Across the U.S. on Thursday, street protests will support prisoners detained at the U.S. prison in Guantánamo who are engaged in a large-scale hunger strike, which began in early February. Some are now in critical condition.
"The vast majority of the 166 men have been held for more than eleven years without any charge or fair trial, with no end to their detention in sight. The Obama administration must take swift measures to humanely address the immediate causes of the hunger strike and fulfill its promise to close the Guantanamo" says a statement from World Can't Wait andWitness Against Torture.
Sen. Bernie Sanders introduced legislation today to break up banks that have grown so large that the Justice Department fears the financial system would be at risk if criminal charges were filed against them.
Attorney General Eric H. Holder Jr. said the Justice Department may not pursue criminal cases against big banks because filing charges could "have a negative impact on the national economy, perhaps even the world economy."
As a general rule, musicians, artists, and writers, as well as those possessed of an ardor for self-awareness and a commitment to political activism have been advised to avoid a habitual retreat to comfort zones...to take note of the criteria that causes one's pulse to quicken, brings flop sweat to the brow, causes sphincters to seize up, and delivers mortification to the mind. In order to quicken imagination and avoid banality, it is imperative to explore the fears that cause one to awaken in the darkest of night to stare bug-eyed at the ceiling until dawn; to embrace discomfort; to shun crackpot complacency; to wander through the teeming polis of the psyche, and, in so doing, to not only stray and mingle among the outcasts, demimonde and mad, but proceed to the locked-down wards of the region's lunatic asylum, and make an exhausting inquest into the nature of the hopeless cases that have been hidden from public view.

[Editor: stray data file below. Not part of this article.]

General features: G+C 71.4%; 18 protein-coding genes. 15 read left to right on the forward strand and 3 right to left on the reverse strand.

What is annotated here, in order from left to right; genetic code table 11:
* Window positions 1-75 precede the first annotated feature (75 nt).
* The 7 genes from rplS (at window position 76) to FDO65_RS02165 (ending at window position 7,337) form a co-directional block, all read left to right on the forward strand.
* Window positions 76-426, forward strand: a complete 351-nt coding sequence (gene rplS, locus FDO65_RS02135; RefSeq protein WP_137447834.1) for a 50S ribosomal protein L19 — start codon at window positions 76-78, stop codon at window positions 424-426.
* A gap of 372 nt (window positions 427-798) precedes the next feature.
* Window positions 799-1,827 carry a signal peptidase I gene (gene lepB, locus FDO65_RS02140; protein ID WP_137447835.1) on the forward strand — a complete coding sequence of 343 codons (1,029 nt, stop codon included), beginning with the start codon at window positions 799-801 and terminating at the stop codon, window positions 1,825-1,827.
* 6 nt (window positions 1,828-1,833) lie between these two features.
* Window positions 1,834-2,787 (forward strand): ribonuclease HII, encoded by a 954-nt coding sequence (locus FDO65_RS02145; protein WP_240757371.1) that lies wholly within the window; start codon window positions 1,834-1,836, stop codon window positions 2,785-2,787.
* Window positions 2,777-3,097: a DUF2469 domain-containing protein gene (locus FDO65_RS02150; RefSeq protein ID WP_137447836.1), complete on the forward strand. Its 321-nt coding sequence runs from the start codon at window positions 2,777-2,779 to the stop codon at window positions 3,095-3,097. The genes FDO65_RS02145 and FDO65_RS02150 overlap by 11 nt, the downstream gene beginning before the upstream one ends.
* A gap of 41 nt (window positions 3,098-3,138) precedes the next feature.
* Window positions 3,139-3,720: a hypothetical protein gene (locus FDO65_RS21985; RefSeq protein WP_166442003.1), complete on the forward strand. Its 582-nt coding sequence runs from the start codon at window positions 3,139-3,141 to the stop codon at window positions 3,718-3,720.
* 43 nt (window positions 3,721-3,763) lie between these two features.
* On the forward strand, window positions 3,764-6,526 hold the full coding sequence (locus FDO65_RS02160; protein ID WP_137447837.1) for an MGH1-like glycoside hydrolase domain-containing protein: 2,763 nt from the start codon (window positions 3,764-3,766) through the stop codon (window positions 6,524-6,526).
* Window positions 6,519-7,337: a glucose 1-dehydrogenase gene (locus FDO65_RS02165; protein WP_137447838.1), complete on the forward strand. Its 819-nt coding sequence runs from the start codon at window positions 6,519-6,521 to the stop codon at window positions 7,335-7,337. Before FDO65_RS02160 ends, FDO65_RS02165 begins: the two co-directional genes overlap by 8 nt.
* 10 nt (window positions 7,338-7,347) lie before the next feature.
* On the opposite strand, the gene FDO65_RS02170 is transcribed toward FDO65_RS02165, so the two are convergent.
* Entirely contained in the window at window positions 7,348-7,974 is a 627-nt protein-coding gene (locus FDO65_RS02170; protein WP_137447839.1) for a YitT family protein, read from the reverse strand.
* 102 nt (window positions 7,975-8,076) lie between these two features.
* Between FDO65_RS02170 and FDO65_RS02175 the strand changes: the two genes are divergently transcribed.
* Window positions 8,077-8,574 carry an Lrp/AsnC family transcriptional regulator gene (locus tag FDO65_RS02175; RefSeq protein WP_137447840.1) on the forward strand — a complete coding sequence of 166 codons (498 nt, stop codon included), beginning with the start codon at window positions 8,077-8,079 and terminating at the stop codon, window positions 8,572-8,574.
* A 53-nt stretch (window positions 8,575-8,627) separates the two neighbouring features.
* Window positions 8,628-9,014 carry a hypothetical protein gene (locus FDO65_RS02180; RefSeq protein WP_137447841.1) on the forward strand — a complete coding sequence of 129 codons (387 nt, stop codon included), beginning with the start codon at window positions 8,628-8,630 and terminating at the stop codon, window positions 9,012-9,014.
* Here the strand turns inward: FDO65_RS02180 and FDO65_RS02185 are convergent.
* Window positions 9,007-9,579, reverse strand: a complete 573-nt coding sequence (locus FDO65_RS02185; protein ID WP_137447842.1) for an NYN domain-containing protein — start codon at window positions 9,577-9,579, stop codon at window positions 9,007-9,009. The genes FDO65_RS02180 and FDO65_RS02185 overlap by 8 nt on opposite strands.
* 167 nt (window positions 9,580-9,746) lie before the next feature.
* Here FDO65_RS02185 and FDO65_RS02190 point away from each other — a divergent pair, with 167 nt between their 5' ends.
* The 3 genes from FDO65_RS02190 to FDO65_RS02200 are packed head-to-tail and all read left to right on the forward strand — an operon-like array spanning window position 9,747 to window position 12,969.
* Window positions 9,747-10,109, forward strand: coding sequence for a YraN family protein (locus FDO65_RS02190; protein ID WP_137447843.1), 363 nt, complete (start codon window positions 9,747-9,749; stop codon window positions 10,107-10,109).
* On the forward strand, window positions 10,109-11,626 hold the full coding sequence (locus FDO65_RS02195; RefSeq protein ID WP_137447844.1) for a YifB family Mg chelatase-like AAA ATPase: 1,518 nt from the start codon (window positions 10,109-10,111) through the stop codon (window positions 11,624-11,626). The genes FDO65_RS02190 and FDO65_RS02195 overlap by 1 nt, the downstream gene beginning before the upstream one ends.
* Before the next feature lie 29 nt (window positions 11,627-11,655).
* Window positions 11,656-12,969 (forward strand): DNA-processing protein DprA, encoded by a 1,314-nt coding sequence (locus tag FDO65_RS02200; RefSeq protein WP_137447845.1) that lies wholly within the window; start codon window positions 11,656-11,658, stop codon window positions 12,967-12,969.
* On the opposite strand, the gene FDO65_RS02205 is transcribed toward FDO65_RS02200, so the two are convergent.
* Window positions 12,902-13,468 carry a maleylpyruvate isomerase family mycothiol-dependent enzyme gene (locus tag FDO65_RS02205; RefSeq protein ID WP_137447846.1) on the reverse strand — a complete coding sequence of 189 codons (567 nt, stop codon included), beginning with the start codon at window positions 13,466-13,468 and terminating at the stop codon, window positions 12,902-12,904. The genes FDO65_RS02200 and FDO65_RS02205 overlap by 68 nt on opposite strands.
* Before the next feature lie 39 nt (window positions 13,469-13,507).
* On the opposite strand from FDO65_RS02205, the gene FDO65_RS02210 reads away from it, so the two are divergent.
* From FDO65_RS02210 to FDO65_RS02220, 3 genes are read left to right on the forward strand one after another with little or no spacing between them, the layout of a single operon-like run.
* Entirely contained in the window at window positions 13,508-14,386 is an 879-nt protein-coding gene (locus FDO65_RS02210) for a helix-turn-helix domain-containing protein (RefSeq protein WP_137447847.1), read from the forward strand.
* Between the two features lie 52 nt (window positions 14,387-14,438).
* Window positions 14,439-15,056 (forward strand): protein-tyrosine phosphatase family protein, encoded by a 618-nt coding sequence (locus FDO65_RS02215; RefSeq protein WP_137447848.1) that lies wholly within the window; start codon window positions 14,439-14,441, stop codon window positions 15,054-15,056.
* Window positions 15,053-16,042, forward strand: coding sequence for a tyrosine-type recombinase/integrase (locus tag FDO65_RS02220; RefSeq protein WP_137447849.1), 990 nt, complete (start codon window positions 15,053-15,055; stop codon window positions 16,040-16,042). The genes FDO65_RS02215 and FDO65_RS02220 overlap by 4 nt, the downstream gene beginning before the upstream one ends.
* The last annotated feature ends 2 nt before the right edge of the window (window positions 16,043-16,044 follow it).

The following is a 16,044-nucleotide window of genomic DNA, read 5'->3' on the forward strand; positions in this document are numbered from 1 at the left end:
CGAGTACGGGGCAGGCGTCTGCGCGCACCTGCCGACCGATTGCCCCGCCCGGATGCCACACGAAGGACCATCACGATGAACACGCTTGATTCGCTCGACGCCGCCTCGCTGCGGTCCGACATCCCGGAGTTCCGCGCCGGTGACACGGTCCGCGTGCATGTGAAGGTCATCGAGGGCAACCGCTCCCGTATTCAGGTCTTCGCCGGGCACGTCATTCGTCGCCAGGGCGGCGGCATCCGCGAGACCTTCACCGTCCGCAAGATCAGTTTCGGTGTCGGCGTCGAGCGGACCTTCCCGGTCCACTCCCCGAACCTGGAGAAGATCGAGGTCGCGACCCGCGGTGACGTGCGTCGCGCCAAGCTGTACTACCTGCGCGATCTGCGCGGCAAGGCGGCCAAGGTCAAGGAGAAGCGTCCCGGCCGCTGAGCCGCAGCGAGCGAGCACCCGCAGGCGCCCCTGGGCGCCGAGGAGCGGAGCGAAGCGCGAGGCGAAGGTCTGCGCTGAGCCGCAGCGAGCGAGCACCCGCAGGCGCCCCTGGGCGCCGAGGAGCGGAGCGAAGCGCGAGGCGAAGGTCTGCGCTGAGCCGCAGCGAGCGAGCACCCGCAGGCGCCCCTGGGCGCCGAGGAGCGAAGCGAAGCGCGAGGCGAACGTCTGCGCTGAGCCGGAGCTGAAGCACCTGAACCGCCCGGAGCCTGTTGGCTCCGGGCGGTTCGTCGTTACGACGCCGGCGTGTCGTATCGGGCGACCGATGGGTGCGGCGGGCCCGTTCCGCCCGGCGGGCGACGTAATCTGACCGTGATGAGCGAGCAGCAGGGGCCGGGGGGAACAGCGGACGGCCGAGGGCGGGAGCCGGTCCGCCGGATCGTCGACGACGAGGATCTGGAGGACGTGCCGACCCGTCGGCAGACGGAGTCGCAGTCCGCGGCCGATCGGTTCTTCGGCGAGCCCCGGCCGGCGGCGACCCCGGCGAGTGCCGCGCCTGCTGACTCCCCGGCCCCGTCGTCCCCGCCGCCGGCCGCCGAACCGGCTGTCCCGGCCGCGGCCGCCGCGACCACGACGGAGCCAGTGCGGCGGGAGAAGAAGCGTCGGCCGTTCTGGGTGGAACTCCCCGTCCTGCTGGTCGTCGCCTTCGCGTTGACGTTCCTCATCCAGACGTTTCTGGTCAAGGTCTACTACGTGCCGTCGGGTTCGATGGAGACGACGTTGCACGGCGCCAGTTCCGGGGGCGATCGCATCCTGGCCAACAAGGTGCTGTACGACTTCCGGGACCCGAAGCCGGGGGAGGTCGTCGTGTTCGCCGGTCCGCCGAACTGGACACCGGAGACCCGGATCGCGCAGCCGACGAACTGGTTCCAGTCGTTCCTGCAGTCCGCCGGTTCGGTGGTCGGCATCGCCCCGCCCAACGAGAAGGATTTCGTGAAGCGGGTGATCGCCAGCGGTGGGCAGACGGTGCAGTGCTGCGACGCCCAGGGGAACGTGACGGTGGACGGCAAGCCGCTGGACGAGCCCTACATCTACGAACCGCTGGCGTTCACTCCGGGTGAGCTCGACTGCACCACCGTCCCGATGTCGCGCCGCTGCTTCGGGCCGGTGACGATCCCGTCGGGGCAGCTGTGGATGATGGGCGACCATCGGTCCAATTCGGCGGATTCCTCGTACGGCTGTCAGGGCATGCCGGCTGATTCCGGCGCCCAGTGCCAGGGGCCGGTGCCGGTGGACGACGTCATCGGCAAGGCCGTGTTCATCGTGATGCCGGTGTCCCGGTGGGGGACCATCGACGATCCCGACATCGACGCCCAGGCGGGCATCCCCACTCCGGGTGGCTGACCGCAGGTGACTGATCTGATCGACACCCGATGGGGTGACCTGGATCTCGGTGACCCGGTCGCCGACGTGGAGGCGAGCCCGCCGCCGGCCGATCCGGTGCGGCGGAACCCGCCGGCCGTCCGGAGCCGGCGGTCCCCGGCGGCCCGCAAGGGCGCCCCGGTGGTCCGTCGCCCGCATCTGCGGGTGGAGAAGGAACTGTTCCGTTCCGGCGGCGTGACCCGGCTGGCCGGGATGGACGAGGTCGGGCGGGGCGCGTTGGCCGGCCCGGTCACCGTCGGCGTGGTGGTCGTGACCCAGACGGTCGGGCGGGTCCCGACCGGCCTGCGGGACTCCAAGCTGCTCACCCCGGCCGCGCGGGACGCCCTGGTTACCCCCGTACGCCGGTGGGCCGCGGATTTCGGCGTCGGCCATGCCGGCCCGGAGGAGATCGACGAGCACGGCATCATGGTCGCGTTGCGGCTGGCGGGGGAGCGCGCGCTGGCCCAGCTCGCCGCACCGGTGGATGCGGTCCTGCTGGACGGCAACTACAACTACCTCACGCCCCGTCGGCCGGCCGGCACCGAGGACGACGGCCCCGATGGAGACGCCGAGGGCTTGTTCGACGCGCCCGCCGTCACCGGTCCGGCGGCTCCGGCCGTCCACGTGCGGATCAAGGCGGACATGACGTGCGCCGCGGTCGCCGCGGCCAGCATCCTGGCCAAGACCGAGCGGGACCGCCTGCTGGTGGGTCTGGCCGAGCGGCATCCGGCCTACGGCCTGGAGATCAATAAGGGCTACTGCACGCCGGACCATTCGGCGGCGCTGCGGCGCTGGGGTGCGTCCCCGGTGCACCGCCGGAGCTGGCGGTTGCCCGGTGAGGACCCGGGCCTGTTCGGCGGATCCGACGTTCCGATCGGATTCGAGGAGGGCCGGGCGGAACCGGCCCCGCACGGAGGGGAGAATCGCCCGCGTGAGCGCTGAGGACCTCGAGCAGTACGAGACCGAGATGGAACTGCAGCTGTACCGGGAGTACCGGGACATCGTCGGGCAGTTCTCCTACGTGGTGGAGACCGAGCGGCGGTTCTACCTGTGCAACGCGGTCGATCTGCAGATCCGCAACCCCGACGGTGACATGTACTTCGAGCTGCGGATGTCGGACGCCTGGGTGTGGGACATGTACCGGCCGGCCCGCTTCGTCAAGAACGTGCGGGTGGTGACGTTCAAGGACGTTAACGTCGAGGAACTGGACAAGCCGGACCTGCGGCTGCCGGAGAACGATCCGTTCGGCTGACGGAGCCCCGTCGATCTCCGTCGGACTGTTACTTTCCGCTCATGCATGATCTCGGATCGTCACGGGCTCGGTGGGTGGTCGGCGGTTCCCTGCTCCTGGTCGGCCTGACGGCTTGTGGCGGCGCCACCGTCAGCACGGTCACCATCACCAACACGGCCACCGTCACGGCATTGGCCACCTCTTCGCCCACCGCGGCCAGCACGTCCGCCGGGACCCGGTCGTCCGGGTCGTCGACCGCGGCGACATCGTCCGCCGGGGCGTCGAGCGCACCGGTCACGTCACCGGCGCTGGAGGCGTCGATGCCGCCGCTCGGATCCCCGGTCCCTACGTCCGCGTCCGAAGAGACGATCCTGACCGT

Throughout the course of human affairs, scheming elitists -- let's call them the Plundering Class -- have devoted their days conceiving strategies and executing agendas that serve to enrich the fortunes of a ruthless few (namely themselves) by an exploitation of the harried and hapless multitudes. They scheme, hire silver tongued flacks and muster soldiers to do their biding, while, all too often, the rest of us squander the fleeting days of our finite lives in their service. They plot while we hope. They hoard the bounty of the world while we hoard resentments (generally misplaced upon those equally as power-bereft as we are).
First-of-its-Kind New Report Finds New Jersey Jails Packed With Pretrial Inmates Unable to Pay Often Nominal Bail AmountsBy Staff, Drug Policy Alliance | Press Release
County jails in New Jersey are packed with individuals who are incarcerated solely because they cannot afford their often nominal bail amounts, according to a new report released today by Luminosity in partnership with the Drug Policy Alliance.
The New Jersey Jail Population Analysis: Identifying Opportunities to Safely and Responsibly Reduce the Jail Populationexamined county corrections data from 19 of the 21 state counties and found that:
- On any given day, nearly seventy-five percent of the 15,000 individuals in New Jersey jails are awaiting trial rather than serving a sentence.